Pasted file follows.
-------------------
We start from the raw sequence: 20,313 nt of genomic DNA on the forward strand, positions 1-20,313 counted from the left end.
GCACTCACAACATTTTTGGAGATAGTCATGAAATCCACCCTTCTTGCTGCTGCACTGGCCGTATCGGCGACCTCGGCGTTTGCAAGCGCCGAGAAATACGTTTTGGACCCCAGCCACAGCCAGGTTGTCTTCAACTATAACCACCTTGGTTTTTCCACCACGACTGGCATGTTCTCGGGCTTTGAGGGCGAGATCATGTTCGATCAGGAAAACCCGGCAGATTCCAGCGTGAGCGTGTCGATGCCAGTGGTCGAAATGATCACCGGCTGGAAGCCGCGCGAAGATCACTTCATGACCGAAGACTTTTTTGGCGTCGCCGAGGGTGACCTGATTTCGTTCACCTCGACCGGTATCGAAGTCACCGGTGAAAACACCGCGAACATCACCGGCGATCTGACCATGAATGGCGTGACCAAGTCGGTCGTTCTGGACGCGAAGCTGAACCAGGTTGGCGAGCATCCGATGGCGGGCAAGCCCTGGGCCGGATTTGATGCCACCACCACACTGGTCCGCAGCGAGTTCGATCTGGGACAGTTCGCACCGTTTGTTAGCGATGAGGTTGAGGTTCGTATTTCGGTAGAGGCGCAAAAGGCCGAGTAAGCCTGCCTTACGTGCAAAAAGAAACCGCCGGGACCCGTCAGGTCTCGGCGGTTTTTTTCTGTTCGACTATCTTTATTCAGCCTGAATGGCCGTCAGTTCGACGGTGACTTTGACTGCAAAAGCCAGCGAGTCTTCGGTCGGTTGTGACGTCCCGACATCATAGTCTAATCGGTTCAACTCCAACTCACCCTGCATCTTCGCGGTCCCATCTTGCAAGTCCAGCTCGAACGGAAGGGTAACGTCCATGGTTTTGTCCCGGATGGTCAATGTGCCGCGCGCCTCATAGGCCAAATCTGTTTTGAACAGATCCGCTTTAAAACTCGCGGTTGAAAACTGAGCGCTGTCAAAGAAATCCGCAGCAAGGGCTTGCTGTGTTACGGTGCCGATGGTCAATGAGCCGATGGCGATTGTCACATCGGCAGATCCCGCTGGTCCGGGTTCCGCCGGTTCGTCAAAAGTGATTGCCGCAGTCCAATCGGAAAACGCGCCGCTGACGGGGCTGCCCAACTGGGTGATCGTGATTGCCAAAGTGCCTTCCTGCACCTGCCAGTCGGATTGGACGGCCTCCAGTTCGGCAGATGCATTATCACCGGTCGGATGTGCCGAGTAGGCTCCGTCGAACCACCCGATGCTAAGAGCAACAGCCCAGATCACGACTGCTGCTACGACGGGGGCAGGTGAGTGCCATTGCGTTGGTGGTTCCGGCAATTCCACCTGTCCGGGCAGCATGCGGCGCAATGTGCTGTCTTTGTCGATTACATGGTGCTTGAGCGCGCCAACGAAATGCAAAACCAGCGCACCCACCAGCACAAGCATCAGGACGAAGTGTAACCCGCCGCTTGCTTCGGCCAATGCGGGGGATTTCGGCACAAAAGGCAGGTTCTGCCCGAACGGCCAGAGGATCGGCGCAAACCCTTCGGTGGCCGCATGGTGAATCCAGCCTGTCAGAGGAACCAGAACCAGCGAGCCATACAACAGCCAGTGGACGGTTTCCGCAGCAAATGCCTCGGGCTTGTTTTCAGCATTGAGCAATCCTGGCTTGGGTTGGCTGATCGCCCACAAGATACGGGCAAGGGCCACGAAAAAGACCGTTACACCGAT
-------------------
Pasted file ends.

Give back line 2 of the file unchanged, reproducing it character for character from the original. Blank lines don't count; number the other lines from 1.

GCACTCACAACATTTTTGGAGATAGTCATGAAATCCACCCTTCTTGCTGCTGCACTGGCCGTATCGGCGACCTCGGCGTTTGCAAGCGCCGAGAAATACGTTTTGGACCCCAGCCACAGCCAGGTTGTCTTCAACTATAACCACCTTGGTTTTTCCACCACGACTGGCATGTTCTCGGGCTTTGAGGGCGAGATCATGTTCGATCAGGAAAACCCGGCAGATTCCAGCGTGAGCGTGTCGATGCCAGTGGTCGAAATGATCACCGGCTGGAAGCCGCGCGAAGATCACTTCATGACCGAAGACTTTTTTGGCGTCGCCGAGGGTGACCTGATTTCGTTCACCTCGACCGGTATCGAAGTCACCGGTGAAAACACCGCGAACATCACCGGCGATCTGACCATGAATGGCGTGACCAAGTCGGTCGTTCTGGACGCGAAGCTGAACCAGGTTGGCGAGCATCCGATGGCGGGCAAGCCCTGGGCCGGATTTGATGCCACCACCACACTGGTCCGCAGCGAGTTCGATCTGGGACAGTTCGCACCGTTTGTTAGCGATGAGGTTGAGGTTCGTATTTCGGTAGAGGCGCAAAAGGCCGAGTAAGCCTGCCTTACGTGCAAAAAGAAACCGCCGGGACCCGTCAGGTCTCGGCGGTTTTTTTCTGTTCGACTATCTTTATTCAGCCTGAATGGCCGTCAGTTCGACGGTGACTTTGACTGCAAAAGCCAGCGAGTCTTCGGTCGGTTGTGACGTCCCGACATCATAGTCTAATCGGTTCAACTCCAACTCACCCTGCATCTTCGCGGTCCCATCTTGCAAGTCCAGCTCGAACGGAAGGGTAACGTCCATGGTTTTGTCCCGGATGGTCAATGTGCCGCGCGCCTCATAGGCCAAATCTGTTTTGAACAGATCCGCTTTAAAACTCGCGGTTGAAAACTGAGCGCTGTCAAAGAAATCCGCAGCAAGGGCTTGCTGTGTTACGGTGCCGATGGTCAATGAGCCGATGGCGATTGTCACATCGGCAGATCCCGCTGGTCCGGGTTCCGCCGGTTCGTCAAAAGTGATTGCCGCAGTCCAATCGGAAAACGCGCCGCTGACGGGGCTGCCCAACTGGGTGATCGTGATTGCCAAAGTGCCTTCCTGCACCTGCCAGTCGGATTGGACGGCCTCCAGTTCGGCAGATGCATTATCACCGGTCGGATGTGCCGAGTAGGCTCCGTCGAACCACCCGATGCTAAGAGCAACAGCCCAGATCACGACTGCTGCTACGACGGGGGCAGGTGAGTGCCATTGCGTTGGTGGTTCCGGCAATTCCACCTGTCCGGGCAGCATGCGGCGCAATGTGCTGTCTTTGTCGATTACATGGTGCTTGAGCGCGCCAACGAAATGCAAAACCAGCGCACCCACCAGCACAAGCATCAGGACGAAGTGTAACCCGCCGCTTGCTTCGGCCAATGCGGGGGATTTCGGCACAAAAGGCAGGTTCTGCCCGAACGGCCAGAGGATCGGCGCAAACCCTTCGGTGGCCGCATGGTGAATCCAGCCTGTCAGAGGAACCAGAACCAGCGAGCCATACAACAGCCAGTGGACGGTTTCCGCAGCAAATGCCTCGGGCTTGTTTTCAGCATTGAGCAATCCTGGCTTGGGTTGGCTGATCGCCCACAAGATACGGGCAAGGGCCACGAAAAAGACCGTTACACCGAT